Suggesting 3% Growth is Likely for Several More Years is #FAKENEWS

Trump’s troops were out in full force on the Sunday talk show circuit pumping the 4% GDP number that was reported for Q2 on Friday. First, the one-time items not to be repeated like the surge in soybean purchases and the tax cut induced jump in consumer spending adjusts the numbers down to the mid 2% rage. Thanks to the great work of David Rosenberg, Chief Economist at Gluskin Sheff for his analysis of the numbers.

The spending formula for GDP is C = Consumption + I = Investment + G = Government spending + (X = Exports – M = Imports) or net trade. Consumption is the biggest component of the economy in most developed worlds these days—around 70% in North America. Another way of looking at GDP it is on the income side of the ledger. How much money do we make. Income from work, how many hours are we working, earnings from our investments plus the governments income (i.e. taxes).

The long run rate of growth is therefore directly tied to the natural growth rate of the population. How many people are working an earning a wage and what percentage of that money they are spending. And on a real (meaning after inflation adjustments) basis, how much their work produces per unit of labour (aka. productivity). An example of this would be the recent minimum wag increases in Ontario. Incomes rise to be sure and that is a good thing, but the output per worker is actually lower per hour (a decline in productivity). Increased pay for increased production is good for productivity, but an increase in pay for the same work is not. A simple wage increase does not add to growth because there is just less profit for the business, which is the business owners income. Not going to debate the merits of higher min wages here, but suffice to say I believe there is a growing problem with to few holding most of the assets. I will surely address this in a future educational segment on the negative impact on long-term growth.

To increase real growth, we need productivity to improve. It’s generally been falling for decades and there are no shortages of studies saying that hopes for increases in productivity are dim. Some that are more optimistic, are heavily biased in my opinion.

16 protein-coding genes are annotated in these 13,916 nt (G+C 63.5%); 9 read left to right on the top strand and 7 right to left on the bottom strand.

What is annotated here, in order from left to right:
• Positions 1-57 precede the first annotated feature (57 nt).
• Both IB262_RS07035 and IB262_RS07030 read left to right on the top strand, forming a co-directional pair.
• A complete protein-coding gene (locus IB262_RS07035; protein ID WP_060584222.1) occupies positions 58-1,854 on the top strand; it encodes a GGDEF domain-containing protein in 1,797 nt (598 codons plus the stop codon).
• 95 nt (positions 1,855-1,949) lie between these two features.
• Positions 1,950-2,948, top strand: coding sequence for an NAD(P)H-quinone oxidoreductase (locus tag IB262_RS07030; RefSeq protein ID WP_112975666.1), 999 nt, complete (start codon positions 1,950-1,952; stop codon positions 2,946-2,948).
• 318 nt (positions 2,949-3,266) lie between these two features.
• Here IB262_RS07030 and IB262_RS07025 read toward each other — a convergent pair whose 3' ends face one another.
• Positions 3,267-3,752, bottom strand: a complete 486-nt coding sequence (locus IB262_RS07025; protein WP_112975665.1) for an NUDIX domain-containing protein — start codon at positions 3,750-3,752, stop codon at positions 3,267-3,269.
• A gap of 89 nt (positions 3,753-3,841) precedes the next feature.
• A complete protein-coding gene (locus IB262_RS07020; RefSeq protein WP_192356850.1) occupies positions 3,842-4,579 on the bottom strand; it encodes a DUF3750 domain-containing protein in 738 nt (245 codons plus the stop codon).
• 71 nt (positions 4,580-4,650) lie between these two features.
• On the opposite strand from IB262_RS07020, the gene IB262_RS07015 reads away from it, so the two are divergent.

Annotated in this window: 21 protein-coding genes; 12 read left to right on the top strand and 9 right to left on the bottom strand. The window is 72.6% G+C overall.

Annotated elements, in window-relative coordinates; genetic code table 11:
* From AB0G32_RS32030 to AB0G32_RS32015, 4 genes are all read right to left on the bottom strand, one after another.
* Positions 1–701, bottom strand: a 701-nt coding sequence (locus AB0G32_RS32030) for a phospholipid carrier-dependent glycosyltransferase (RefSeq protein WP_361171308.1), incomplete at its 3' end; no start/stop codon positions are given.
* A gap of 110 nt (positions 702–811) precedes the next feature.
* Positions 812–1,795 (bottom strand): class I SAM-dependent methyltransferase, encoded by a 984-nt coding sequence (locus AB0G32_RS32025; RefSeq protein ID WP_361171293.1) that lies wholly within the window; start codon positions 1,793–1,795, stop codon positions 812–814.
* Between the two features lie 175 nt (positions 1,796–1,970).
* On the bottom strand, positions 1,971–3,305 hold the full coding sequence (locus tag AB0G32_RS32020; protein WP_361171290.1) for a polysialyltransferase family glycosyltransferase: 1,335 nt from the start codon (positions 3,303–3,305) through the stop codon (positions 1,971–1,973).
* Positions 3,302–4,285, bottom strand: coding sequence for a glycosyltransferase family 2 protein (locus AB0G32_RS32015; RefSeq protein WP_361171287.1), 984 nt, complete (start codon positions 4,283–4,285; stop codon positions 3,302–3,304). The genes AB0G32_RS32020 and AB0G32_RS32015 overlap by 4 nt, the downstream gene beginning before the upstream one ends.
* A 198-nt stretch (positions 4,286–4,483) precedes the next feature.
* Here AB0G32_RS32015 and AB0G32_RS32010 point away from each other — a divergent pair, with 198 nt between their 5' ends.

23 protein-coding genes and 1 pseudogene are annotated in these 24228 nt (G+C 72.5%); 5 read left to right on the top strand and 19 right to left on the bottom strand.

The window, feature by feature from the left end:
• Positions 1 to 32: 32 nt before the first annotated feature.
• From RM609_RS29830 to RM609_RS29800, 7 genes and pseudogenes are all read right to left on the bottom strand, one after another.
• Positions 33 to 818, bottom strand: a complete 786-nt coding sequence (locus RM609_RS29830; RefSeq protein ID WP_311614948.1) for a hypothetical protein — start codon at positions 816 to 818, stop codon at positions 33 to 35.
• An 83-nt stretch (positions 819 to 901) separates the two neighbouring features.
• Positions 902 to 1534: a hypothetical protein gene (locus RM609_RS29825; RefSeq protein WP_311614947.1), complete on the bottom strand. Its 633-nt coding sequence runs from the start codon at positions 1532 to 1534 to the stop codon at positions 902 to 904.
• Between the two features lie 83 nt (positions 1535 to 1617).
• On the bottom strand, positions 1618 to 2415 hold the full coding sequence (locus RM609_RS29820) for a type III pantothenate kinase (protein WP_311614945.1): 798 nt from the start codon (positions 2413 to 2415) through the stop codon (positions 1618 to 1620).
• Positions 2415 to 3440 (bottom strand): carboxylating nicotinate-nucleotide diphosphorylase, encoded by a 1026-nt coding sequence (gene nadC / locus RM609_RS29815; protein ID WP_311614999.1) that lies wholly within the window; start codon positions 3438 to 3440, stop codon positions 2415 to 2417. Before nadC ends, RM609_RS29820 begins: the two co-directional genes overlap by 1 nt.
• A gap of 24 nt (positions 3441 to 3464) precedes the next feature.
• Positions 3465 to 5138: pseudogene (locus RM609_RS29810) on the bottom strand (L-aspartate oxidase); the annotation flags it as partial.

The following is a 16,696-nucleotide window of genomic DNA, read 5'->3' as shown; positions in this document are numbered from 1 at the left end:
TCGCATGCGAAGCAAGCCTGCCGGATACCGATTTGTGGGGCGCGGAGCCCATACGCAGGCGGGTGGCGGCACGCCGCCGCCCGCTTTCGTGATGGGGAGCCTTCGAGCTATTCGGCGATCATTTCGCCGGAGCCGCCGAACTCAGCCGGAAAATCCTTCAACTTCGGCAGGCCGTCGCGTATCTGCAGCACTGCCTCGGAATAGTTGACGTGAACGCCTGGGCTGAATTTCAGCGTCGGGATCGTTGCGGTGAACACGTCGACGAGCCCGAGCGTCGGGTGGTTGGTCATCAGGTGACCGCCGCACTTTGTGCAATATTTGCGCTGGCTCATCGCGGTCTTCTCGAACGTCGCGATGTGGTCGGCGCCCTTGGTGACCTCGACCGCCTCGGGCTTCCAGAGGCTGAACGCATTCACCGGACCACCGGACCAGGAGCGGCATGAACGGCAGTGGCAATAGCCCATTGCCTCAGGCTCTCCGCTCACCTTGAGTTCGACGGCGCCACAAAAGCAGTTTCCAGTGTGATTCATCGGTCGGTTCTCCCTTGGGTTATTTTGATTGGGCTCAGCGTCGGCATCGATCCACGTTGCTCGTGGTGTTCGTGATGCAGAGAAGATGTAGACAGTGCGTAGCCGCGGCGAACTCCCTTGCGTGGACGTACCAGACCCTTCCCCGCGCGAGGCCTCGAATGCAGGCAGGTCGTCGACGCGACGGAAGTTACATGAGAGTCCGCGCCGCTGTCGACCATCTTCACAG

With the US unemployment rate around 4% and near generational lows, the biggest complaint from business in recent surveys are that skilled labour is hard to find. We could easily argue that productivity is likely to fall further because of a skills shortage, and population growth is still very strained by birth rate demographics and boosted by immigration levels. Boarder issues are another challenge these days too. Best case scenario is a natural growth rate around 1.5-2.0% and the degree that governments can get away with running massive deficits to make up the difference.

In the US, the Congressional Budget Office, the group that does the official long-term forecasting of US Federal spending projects 4-5% annual deficits for the next decade. That suggests that when the government borrows a dollar to spend, they are getting very little bang for the buck. Spending needs to be tilted towards generating productivity if there is any hope in sustainable growth above this 1.5-2% level. During the golden age (post WWII baby boom), the productivity growth rate was massive. When the government borrowed a dollar and spent it, it created all sorts of knock on private capital investment, which created jobs and productivity. Fixing potholes and bridges does not give you the same economic lift that it did when those roads and bridges were first built. Building walls certainly does not help.

With late cycle inflation pressures building, we can expect the Fed (and other global central banks) to continue to raise rates and fight inflation pressures despite Trump’s displeasure. This will virtually assure a recession in the next few years, as the Fed has caused every recession post WWII. Don’t be taken in by the growth propaganda Trump’s troops are pushing. We are in the late stages of the bull market and investors should be more cautious with their portfolios not more aggressive as a #FAKE NEWS 3-4%+ growth outlook would suggest.

Watch Larry discuss this topic in a video segment on BNN Bloomberg

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